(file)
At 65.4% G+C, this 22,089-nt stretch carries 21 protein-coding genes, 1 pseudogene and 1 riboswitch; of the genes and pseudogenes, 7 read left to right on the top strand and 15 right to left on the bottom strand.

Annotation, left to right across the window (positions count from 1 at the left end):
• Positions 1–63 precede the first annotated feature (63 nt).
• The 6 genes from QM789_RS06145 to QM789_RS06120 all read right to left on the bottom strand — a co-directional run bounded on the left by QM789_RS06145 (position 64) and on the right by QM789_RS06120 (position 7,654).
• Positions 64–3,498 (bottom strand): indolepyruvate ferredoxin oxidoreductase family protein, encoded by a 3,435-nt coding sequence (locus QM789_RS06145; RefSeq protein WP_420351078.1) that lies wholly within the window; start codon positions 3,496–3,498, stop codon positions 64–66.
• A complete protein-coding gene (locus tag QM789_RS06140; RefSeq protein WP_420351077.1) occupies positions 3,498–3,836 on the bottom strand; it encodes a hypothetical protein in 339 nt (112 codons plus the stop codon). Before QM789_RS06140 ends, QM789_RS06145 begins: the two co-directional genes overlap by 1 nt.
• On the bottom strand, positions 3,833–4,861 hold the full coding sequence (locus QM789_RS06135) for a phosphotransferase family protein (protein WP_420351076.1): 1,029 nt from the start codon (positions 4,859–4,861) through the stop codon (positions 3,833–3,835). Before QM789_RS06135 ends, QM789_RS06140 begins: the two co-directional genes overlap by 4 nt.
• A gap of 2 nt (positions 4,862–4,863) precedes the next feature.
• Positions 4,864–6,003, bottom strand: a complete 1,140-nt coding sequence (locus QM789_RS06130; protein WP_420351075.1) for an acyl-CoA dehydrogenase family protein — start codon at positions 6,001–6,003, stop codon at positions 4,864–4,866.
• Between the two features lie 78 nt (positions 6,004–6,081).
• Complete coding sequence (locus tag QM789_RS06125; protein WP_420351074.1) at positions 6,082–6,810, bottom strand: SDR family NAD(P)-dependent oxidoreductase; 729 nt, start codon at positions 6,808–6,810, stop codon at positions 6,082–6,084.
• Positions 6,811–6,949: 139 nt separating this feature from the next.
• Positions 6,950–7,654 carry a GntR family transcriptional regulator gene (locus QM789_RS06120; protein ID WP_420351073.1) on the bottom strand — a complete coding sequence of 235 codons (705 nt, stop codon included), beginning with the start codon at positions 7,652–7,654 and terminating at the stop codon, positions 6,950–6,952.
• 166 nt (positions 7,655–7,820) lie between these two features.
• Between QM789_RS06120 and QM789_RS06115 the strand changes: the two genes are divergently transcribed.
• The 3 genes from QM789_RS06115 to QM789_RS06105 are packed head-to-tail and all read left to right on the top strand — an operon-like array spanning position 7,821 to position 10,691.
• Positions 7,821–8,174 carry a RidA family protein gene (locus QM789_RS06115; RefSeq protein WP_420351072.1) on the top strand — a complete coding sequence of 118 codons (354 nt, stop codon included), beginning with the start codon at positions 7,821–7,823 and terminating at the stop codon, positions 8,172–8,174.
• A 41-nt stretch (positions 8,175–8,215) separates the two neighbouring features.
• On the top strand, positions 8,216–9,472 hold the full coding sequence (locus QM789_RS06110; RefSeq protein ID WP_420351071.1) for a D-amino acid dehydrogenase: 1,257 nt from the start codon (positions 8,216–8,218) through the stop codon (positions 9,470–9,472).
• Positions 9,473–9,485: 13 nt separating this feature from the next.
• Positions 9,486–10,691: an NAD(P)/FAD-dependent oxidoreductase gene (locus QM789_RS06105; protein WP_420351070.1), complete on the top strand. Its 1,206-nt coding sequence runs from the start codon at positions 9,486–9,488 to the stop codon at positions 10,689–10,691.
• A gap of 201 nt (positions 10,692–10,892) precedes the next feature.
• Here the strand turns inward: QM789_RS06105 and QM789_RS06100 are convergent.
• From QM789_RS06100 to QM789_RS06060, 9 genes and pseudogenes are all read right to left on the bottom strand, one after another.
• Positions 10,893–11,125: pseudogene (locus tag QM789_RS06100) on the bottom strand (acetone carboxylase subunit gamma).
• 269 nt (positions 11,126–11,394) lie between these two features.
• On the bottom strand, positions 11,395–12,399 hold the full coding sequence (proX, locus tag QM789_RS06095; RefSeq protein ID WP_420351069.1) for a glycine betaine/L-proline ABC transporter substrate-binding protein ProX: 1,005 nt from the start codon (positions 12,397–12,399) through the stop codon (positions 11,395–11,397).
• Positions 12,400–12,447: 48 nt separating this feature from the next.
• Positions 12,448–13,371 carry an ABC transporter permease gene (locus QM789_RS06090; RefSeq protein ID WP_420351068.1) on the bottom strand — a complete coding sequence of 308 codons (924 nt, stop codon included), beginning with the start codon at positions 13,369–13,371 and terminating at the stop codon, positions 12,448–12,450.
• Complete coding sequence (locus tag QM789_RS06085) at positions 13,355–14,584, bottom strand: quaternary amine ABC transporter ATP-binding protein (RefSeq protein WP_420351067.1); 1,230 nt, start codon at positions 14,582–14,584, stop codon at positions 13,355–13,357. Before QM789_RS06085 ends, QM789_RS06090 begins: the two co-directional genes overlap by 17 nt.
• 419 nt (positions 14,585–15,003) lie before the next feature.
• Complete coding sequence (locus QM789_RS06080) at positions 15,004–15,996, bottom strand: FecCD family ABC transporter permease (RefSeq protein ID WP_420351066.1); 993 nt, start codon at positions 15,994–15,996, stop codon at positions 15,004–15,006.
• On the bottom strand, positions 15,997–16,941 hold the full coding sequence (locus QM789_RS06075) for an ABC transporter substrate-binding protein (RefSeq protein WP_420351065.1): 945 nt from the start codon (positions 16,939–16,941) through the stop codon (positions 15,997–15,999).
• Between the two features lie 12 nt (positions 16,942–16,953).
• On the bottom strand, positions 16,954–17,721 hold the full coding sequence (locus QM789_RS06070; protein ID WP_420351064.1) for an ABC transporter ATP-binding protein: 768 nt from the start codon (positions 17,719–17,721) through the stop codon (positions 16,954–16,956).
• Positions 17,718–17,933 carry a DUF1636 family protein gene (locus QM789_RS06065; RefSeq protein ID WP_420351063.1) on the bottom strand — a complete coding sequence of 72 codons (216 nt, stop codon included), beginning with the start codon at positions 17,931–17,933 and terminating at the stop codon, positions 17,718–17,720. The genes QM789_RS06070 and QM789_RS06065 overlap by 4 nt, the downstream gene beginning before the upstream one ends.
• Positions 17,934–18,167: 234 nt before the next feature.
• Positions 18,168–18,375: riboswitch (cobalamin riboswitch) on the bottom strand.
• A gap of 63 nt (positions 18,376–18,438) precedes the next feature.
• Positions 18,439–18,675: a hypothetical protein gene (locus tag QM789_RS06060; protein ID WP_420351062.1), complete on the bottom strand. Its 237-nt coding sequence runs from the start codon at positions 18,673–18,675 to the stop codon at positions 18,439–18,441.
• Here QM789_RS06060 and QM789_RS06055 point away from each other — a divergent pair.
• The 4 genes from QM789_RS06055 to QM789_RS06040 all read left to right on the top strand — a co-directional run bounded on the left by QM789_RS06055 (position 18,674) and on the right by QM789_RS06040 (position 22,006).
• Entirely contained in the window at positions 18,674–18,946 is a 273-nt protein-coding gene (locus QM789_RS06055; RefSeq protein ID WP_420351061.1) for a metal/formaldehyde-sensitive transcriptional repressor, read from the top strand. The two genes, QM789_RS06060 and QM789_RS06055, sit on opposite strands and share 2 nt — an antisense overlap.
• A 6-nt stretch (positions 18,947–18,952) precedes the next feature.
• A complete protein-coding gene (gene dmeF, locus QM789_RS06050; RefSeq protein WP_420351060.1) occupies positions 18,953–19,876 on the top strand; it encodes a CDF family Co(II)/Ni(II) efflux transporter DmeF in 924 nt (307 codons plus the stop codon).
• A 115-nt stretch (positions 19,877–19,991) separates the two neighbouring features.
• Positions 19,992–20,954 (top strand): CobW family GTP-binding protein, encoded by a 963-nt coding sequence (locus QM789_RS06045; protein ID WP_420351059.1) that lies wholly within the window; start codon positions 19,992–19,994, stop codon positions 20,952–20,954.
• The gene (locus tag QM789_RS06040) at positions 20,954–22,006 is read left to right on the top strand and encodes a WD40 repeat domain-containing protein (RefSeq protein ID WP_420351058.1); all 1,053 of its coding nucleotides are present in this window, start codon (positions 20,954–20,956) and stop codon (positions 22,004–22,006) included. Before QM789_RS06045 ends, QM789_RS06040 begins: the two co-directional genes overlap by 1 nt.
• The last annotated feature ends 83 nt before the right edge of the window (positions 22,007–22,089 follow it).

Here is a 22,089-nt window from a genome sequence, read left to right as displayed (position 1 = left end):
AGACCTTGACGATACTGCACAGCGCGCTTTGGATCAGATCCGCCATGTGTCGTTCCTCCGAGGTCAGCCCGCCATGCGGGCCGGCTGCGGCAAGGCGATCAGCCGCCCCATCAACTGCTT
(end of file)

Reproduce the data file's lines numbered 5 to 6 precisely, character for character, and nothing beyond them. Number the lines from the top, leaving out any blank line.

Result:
• Positions 64–3,498 (bottom strand): indolepyruvate ferredoxin oxidoreductase family protein, encoded by a 3,435-nt coding sequence (locus QM789_RS06145; RefSeq protein WP_420351078.1) that lies wholly within the window; start codon positions 3,496–3,498, stop codon positions 64–66.
• A complete protein-coding gene (locus tag QM789_RS06140; RefSeq protein WP_420351077.1) occupies positions 3,498–3,836 on the bottom strand; it encodes a hypothetical protein in 339 nt (112 codons plus the stop codon). Before QM789_RS06140 ends, QM789_RS06145 begins: the two co-directional genes overlap by 1 nt.